There is no better teacher than experience. Being an intern allows you to gain work experience and helps you to understand the inner workings of a field. Even when the internship doesn’t live up to your expectations, it still provides a valuable learning opportunity. While interning at Someone Cares Atlanta, I learned many important lessons, although they were not necessarily the lessons that I wanted to learn when I started my internship this summer.
When I applied to intern, I was interested in doing outreach work with people who have been exposed to or have contracted HIV. Unfortunately, I was not able to do this during my time at Someone Cares. Instead, I worked primarily with clients participating in the Intensive Outpatient Substance Abuse program (IOP). This provided me the opportunity to learn about how intensive outpatient programs were run and operated. I was able to look into the lives of people recovering from substances and understand them better. I also learned about the link between substance abuse and mental health and how mental illness can be a co-morbidity for addiction. Many people turn to substance abuse due to untreated mental illness. This emphasized to me the importance of making sure everyone has access to mental health services.
During my time at Someone Cares, I also learned the importance of clear communication. Unfortunately, my internship was sometimes hampered by the failure to communicate important information and general disorganization. For example, I arranged for the first day of my internship to be June 6; however, when I arrived they were unsure of who I was or what to do with me for almost an hour. Problems like this persisted throughout my internship experience, many of which could have been avoided through communication from management. I believe one solution would have been allowing me to have access to general communication channels for my department so I could stay in the loop.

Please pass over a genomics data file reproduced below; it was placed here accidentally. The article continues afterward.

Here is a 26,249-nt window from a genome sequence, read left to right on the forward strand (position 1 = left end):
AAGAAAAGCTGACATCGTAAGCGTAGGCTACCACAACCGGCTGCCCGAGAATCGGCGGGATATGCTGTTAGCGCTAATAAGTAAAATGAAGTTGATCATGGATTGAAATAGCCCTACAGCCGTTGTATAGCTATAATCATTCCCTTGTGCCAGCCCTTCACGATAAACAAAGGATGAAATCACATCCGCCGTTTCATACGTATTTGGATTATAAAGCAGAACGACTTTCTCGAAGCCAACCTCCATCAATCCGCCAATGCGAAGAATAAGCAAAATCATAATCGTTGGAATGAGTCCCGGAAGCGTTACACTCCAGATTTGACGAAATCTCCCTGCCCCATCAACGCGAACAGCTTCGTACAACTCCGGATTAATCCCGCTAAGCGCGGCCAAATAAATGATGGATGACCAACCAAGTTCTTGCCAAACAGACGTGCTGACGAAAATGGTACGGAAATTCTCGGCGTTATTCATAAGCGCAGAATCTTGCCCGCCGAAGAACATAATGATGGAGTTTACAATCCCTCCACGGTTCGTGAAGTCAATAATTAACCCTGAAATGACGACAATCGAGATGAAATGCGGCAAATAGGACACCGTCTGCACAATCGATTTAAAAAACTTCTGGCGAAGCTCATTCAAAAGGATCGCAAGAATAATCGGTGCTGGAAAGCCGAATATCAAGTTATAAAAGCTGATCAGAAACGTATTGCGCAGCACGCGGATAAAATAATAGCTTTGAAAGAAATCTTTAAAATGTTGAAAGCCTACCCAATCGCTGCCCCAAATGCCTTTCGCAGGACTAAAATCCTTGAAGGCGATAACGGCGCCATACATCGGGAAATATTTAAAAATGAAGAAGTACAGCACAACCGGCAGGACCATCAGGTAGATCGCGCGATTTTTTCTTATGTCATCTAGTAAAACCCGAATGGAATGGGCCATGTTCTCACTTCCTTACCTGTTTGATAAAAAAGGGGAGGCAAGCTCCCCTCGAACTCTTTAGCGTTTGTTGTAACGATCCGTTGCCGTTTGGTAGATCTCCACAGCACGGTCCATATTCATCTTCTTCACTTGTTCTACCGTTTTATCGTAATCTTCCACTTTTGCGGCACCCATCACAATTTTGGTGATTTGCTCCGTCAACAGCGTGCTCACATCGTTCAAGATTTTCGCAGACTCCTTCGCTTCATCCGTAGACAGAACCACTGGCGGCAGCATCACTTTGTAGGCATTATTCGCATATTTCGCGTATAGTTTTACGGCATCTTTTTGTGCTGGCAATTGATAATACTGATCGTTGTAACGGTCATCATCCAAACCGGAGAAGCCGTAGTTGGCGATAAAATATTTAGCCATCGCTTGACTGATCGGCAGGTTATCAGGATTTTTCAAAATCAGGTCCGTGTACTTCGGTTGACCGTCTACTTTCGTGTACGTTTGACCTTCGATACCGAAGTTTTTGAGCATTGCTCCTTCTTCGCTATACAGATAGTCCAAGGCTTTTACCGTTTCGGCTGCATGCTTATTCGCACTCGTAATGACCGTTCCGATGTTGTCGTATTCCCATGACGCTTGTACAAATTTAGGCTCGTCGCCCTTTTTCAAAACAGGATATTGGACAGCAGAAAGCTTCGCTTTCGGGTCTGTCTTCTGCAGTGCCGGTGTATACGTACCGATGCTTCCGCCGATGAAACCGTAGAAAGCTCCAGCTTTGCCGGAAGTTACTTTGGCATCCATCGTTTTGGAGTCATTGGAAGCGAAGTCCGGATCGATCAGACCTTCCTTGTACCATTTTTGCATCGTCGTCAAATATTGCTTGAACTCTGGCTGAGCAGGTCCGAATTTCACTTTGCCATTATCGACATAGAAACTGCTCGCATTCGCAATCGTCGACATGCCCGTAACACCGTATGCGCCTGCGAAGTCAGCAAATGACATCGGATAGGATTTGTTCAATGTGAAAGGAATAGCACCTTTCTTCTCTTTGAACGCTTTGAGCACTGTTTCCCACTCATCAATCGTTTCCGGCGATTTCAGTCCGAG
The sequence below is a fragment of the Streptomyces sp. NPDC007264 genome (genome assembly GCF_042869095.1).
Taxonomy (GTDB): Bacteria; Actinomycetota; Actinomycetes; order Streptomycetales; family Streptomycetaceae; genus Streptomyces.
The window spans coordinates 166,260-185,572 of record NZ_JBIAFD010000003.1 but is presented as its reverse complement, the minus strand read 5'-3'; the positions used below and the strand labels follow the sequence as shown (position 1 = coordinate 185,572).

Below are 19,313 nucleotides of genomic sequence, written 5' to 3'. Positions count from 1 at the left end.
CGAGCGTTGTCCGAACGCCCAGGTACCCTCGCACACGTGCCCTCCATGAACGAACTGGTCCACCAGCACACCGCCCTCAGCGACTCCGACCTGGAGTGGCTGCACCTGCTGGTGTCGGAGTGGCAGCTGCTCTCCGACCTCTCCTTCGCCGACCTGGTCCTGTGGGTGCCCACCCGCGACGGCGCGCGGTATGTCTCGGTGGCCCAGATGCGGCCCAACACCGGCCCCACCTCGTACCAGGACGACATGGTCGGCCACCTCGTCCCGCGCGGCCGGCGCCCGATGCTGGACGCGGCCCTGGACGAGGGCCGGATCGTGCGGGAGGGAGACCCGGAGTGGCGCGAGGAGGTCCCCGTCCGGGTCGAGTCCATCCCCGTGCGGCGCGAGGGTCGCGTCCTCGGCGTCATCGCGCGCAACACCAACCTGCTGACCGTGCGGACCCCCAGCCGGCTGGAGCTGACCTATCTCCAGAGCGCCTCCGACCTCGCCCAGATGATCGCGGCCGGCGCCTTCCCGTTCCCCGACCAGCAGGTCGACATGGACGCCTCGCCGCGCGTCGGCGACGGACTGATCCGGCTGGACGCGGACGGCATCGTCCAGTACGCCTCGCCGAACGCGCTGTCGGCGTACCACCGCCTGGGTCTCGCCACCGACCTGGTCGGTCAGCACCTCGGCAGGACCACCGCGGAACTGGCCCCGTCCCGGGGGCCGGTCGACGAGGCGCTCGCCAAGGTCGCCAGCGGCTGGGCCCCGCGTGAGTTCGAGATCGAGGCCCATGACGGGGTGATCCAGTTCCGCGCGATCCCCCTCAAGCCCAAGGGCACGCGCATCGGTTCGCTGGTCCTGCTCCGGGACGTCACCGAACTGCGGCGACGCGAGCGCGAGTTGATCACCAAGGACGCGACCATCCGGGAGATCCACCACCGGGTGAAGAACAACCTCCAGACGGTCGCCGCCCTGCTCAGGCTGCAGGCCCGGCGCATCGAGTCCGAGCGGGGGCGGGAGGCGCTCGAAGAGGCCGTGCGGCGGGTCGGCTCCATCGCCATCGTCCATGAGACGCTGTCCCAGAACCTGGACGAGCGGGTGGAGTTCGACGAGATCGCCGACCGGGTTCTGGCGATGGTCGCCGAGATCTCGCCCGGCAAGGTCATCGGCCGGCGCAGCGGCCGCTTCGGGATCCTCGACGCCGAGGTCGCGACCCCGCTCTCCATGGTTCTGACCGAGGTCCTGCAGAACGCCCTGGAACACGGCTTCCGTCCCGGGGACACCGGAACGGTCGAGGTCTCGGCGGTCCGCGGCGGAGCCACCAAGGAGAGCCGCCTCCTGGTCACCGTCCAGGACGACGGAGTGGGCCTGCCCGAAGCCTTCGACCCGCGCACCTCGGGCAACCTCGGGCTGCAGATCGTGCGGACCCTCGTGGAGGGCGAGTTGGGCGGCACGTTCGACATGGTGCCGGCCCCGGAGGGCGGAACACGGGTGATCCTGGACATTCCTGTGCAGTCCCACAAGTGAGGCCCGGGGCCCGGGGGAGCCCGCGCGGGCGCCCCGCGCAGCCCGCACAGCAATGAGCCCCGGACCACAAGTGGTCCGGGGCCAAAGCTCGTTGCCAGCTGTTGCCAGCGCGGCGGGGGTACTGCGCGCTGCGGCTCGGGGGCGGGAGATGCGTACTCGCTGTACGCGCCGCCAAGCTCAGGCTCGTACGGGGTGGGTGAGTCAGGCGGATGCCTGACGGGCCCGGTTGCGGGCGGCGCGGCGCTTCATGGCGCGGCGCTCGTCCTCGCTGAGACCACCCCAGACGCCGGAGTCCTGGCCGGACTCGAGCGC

Despite some of the setbacks, I believe I was able to have a positive impact during my internship. I assisted with the intensive outpatient program group and provided consistency for clients since I was the only person who was in the office every day. I also helped to lessen the load placed on case managers by doing administrative tasks and data entry. Overall, I was able to improve the quality of life for both employees and clients.
One thing I wish I understood back when I started my internship is the importance of knowing what you want to get out of an internship and being able to advocate for it. This is especially important when you’re not participating in an established internship program. If there is a particular experience that you are looking forward to getting during your internship, you should let your supervisor know. Being an intern is about gaining experience and opportunities for growth. It is important to take an active role in your internship experience.
For someone looking to find an internship, I would recommend interning with an organization with an established program or an organization that is willing to work with and support you as an intern. If you’re not participating in a program, I would meet beforehand to establish an itinerary for the internship. Overall, I believe it’s beneficial for someone interested in social justice to do an internship. The work is not easy and the world of nonprofits can be a little disorganized, but the opportunity to have an impact on even one person’s life is why I came to Brandeis.